Risingshadow has the honour of publishing a guest post by Elizabeth Vaughan.
About the author:
Elizabeth Vaughan is the USA TODAY Bestselling Author of Warprize, the first volume of The Chronicles of the Warlands. Her father introduced her to sci/fi and fantasy, and she’s never looked back. She loves fantasy and romance novels, and has played Dungeons and Dragons since 1981, both table-top and the online game. The Chronicles of the Warlands stretches over eight books, with more to come. The latest in the series is Warsong, 2018. Beth also has a number of short stories published in various anthologies.
Beth is owned by incredibly spoiled cats and lives in the Northwest Territory, on the outskirts of the Black Swamp, along Mad Anthony's Trail, on the banks of the Maumee River.
Click here to visit her official website.
The magic has come back to the Plains. The Warrior Priests are no more. The traditions are changing - too quickly for some.
Joden has only ever wanted to be a Singer, to know all of the songs. When the time comes for his Trials, he is challenged to take the old paths - and it ends in disaster. But his broken heart and broken body are found by Amyu... and she knows what it is to live with pain.
Amyu should have gone to the snows long ago, but instead chose to live in shame. Cast out of her tribe, she now serves Queen Xylara and the Kingdom of Xy. Her new mission is to find the key to defeating the wyverns who attack from the sky - but can a girl from the Plains control beasts who soar in the air?
She knows that Joden has been brought to her by the winds, and they do what they will. Their love is forbidden by the Plains, and their dreams pull them in different directions - but together they heal each other. If only they could heal their people, who are struggling with the ultimate goal:
Who will be WarKing?
GUEST POST BY ELIZABETH VAUGHAN
Yes, I get up at 5am to write, but it’s not what you think.
You probably think I spring from the bed, fully dressed, caffeine of choice in hand, ready to perch in front of my computer, ready to plunge into my current W-I-P.
Not so much.
It’s more like stumbling out of bed, feeding the cats, and then crawling back into bed with a pad of paper and a pencil, and pulling the covers back up over me. Note to the wise - use a pencil or ball-point pen. Do not use felt-tip pens, as they tend to leave odd designs on the sheets when you fall back asleep and drop them in the bedding.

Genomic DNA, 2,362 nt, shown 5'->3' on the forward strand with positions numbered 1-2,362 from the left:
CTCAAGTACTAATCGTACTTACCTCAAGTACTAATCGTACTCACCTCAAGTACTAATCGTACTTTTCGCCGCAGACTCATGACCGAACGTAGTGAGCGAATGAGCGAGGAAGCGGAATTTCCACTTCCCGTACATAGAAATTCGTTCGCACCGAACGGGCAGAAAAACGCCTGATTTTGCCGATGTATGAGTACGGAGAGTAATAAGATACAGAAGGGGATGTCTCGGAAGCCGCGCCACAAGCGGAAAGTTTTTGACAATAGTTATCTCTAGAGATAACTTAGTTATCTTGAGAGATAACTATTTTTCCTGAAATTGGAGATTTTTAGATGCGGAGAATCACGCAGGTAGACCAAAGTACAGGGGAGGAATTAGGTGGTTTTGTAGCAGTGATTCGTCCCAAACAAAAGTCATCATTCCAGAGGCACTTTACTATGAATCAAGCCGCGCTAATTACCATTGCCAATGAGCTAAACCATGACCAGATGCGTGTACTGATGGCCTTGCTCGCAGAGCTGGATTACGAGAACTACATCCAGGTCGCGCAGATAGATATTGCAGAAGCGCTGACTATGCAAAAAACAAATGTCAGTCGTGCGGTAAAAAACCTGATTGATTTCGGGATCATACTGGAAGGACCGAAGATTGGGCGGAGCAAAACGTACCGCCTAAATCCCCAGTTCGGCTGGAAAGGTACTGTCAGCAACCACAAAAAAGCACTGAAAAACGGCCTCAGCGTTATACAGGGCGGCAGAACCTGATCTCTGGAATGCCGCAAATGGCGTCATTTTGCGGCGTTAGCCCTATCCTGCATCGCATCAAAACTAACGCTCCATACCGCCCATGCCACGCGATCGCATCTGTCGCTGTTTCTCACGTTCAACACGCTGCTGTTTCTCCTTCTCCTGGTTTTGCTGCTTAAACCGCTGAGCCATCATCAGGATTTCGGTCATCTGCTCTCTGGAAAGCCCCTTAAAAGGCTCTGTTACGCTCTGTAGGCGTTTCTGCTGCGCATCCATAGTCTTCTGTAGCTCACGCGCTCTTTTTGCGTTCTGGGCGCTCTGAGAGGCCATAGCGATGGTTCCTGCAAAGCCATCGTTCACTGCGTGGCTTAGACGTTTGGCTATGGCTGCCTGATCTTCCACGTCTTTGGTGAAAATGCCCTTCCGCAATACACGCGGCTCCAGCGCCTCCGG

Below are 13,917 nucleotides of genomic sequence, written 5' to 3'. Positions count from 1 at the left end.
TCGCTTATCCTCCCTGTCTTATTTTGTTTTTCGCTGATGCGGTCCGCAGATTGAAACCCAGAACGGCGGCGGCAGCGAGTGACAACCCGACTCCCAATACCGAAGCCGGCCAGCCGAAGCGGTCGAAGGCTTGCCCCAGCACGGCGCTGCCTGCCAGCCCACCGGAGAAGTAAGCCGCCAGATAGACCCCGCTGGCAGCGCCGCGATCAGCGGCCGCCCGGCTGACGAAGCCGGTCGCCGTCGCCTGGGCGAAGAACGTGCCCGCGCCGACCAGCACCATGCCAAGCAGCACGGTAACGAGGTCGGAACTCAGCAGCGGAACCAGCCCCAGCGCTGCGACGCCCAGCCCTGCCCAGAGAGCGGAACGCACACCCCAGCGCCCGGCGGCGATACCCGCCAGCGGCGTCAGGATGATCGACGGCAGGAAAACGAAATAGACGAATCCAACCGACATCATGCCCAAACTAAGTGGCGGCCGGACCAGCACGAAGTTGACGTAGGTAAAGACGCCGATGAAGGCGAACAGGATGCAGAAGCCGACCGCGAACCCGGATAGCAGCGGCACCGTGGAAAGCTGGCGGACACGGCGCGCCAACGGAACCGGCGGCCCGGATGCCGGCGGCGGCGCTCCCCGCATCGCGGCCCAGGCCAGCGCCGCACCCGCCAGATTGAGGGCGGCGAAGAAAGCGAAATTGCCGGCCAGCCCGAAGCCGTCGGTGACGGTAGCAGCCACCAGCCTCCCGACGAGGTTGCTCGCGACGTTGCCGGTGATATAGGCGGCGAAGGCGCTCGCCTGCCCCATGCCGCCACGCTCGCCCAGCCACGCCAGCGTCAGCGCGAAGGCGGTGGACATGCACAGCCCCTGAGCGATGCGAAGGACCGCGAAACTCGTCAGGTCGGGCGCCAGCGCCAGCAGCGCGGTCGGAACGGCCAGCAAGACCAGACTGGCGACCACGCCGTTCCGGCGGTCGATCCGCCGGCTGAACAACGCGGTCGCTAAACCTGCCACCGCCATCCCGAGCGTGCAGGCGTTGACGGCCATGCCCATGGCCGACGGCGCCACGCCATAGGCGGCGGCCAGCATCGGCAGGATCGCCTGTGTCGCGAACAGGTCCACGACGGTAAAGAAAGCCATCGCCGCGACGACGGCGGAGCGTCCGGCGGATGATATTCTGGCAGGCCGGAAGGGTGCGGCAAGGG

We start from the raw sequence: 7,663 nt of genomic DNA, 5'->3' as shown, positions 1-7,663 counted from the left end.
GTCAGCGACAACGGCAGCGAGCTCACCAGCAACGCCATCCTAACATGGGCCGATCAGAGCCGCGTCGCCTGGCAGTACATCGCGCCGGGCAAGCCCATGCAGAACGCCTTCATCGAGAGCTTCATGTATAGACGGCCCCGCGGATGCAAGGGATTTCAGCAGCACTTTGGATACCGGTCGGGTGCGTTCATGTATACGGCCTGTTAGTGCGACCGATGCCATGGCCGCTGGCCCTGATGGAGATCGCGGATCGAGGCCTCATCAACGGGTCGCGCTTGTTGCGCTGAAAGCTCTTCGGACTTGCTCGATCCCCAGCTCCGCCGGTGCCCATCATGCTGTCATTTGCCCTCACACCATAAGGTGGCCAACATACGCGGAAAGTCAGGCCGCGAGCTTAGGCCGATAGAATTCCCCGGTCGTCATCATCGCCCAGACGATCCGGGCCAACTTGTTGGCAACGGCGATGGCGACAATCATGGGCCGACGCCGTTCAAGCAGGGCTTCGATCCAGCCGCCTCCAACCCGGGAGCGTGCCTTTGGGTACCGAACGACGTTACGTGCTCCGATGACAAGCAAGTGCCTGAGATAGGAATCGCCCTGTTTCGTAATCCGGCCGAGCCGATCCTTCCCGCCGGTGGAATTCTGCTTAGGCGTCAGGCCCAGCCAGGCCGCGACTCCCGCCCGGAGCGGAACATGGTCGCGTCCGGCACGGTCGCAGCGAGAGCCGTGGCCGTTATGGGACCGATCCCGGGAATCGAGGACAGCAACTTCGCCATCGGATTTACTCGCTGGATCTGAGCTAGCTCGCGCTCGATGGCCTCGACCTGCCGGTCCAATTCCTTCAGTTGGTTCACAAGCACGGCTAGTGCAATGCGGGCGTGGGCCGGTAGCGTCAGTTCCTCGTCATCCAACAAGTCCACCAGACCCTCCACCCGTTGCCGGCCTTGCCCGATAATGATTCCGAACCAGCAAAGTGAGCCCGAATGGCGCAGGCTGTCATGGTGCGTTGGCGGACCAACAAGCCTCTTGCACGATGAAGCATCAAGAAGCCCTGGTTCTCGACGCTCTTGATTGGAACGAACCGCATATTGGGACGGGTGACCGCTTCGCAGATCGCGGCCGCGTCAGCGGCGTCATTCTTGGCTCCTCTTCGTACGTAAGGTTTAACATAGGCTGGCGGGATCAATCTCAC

Speaking from experience here.
At any rate, I get my best ideas there in the dark, with a small reading light and the cats all purring around me with their bellies full. Some days, the ideas flow. I can hear my characters talking, giving me bits of dialogue and descriptions and telling me how they plan to thwart/aid the hero, heroine. On those days, I throw back the covers, go to the writing room and get out the laptop that is not connected to the internet, and I start writing.
On the other days, when no ideas come, and its cold and dark, and the bed is warm and snug, I might fall back asleep, or get up, go to the writing room, get out the laptop that speaks wireless, and lose an hour on the internet without even trying.
But here is the thing. Every morning, I try to write. Even if the words don’t come, the ideas don’t flow, I honor the work by taking the time to try to write. Even if that means just reviewing what I did the day before. Because that ‘lose-an-hour-on-the-internet’? It’s a thing. A thief. That steals my time and my words without my even realizing that they have slipped away.
So it goes with goals and dreams.
To quote Gretchen Rubin, writer of The Happiness Project, ‘What I do every day matters more than what I do once in a while.’.
I am not telling you to discourage you. I am telling you that every day, you need to plan to write and then guard that writing time. I am a morning lark - I get up early naturally. I have friends who are night owls, who do their best writing after 10 pm. I know one person who dedicated his lunch hour every day to cramming his lunch in as fast as he could and then typing at break-neck speed for that remaining time in order to get words down on the page.
Whatever works for you is what works for you. The important thing is words on the page, by whatever method. Paper and pen. Phone. Laptop. Tablet. Dictate into a recorder. Get the story out of your brain and down into a medium you are comfortable with.
Because the work must be done, and you are the only one who can tell your story your way. Your Supreme Being may have given you the gift of story telling, but he/she/they/it will not show up and do the typing for you.
I will also share this. That writing brings me joy. That at 5 am, I am plotting ways to pull readers in, cackling with glee over a clever plot point or weeping with joy as the villain is defeated. In those moments, the early hour, the work, the pain of getting the words down, none of that matters.
For in those moments, my soul sings.